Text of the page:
Book: Hidden Truths
Publisher: L-Book ePublisher
Every one of us has experienced insight that has altered some prior perception.
For instance, pleasure and happiness may very well result from the organic satisfaction that often accompanies base knowledge. Conversely, angst and fear may then result from a disturbing realization: If what I once believed to be true now proves false, then it stands that other beliefs may prove to be false as well. It follows, therefore, that if this new insight involves self-understanding, then accepting the new information would obviously entail altering self-perception.
|Sis boom bang!|
Kind of like what happens when you cross the hot wire with the neutral…
Every day, we are flooded with information that challenges our self-image, and in an effort to avoid damaging it, we often deceive others and ourselves.
Consider, for just a moment, some of the great characters in literature who have practiced self-deception, along with various forms of external deception, as a means of maintaining some sort of tenuous control.
Jean-Baptiste, the main character in Camus’ The Fall, serves as one example of an individual practicing self-deception. The story describes Jean-Baptiste’s confession to a man in a bar, and throughout, he emphasizes his extraordinary ability to forget: “To be sure, I knew my failings and regretted them. Yet I continued to forget them with a rather meritorious obstinacy."
In Melville’s novella, Billy Budd, Sailor, the simple story of a conflict between shipmates plays a subservient role to the discussion of self-deception. At the center of this discussion is Captain Edward Vere. There is a constant struggle between Vere’s morality, and the naval laws he must uphold as captain. In deceiving himself, Vere is able to justify his actions and resolve the struggle.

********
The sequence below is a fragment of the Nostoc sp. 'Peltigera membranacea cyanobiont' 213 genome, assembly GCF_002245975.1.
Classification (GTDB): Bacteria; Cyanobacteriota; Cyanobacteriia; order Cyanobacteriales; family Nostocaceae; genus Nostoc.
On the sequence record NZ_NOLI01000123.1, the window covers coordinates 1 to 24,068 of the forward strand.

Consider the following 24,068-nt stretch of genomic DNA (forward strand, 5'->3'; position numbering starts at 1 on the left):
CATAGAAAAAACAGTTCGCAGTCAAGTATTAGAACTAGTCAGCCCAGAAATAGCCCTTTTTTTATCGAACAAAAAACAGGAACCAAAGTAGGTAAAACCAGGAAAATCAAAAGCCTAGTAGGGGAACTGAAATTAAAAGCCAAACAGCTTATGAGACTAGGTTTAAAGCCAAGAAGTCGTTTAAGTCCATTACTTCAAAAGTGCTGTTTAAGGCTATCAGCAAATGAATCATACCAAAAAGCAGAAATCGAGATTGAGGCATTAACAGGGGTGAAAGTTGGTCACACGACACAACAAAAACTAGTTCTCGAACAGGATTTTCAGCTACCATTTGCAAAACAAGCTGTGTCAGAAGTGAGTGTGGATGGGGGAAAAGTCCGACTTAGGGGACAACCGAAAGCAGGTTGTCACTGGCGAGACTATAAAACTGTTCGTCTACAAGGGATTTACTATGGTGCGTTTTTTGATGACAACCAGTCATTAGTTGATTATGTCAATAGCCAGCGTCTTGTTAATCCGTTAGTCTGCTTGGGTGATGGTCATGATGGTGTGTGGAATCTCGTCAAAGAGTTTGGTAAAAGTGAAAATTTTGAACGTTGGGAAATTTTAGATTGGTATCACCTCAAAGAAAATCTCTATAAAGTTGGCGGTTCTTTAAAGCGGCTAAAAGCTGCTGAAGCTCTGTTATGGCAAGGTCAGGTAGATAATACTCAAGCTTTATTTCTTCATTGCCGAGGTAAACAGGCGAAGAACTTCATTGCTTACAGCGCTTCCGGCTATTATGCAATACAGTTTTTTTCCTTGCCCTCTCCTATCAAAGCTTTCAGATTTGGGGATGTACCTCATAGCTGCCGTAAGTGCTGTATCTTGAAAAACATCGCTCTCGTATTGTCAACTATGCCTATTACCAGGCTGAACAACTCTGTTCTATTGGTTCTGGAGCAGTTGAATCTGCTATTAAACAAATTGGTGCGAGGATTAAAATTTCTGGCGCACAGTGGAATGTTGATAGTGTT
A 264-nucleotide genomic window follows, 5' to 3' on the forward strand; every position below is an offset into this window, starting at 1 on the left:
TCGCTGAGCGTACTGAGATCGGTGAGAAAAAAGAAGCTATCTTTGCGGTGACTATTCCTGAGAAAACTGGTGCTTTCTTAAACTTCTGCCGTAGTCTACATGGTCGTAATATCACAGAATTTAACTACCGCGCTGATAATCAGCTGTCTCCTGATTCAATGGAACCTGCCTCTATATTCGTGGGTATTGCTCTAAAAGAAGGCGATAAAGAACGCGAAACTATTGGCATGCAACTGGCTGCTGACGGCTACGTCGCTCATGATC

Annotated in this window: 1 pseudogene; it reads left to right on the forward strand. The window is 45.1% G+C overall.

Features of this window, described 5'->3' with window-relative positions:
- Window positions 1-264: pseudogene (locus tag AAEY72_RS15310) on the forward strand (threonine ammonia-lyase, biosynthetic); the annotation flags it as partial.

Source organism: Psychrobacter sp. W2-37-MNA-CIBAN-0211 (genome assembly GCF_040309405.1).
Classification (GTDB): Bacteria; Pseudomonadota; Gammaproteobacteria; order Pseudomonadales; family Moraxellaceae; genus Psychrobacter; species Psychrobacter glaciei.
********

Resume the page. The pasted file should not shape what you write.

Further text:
And in an act of ultimate deception, Billy Budd, Sailor has come to be known as Billy Budd, Foretopman in certain spurious literary circles, and you know who you are...
Vonnegut begins Mother Night with a moral to the tale: “We are what we pretend to be, so we must be careful about what we pretend to be." His characterization of Howard Campbell, a well-known American born playwright living in Germany during the Nazi's ascent to power, illustrates a classic account of self-deception. Campbell relays secret messages to Allied Forces, but because they are embedded in enemy propaganda and delivered so persuasively, he inspires the Nazis. In the end, the reader is left asking: “Whom is Campbell really helping?” The answer to that question portends the very question of identity:
Will the real Howard Campbell come on down?
In late 2007, author Jae released Backwards to Oregon, the award-winning tale of Luke Hamilton, a woman living as a man, and Nora Macauley, a young mother escaping the brothels of Independence, who undertake a two thousand mile journey along the Oregon trail and into a life of love and mutual acceptance they never dreamed they could have. Hidden Truths, the much-awaited sequel, finds Luke, Nora, and their two daughters, Amy and Nattie, living on a thriving horse ranch seventeen years later.
Luke, his foreman Phin, and another ranch hand head off to Fort Boise to deliver horses to the U.S. Cavalry. Luke has left oldest daughter, Amy behind and in charge of the ranch. Amy is young, tough, and female, qualities that do not sit well with one of the ranch hands. In fact, only three people know that Luke is a woman, and that short list does not include either of her two daughters. Amy takes after Luke in so many ways, and feels a driving compulsion to prove her ranch management skills worthy of Luke's trust. As the men and the horses head off to Fort Boise, Hendrika (Rika) Aaldenberg, posing as Phin’s mail order bride, arrives in Oregon. Her recently deceased friend, Jo Bruggeman, was really Phin’s paramour, and Hendrika took her place, hoping only for a chance at a better life.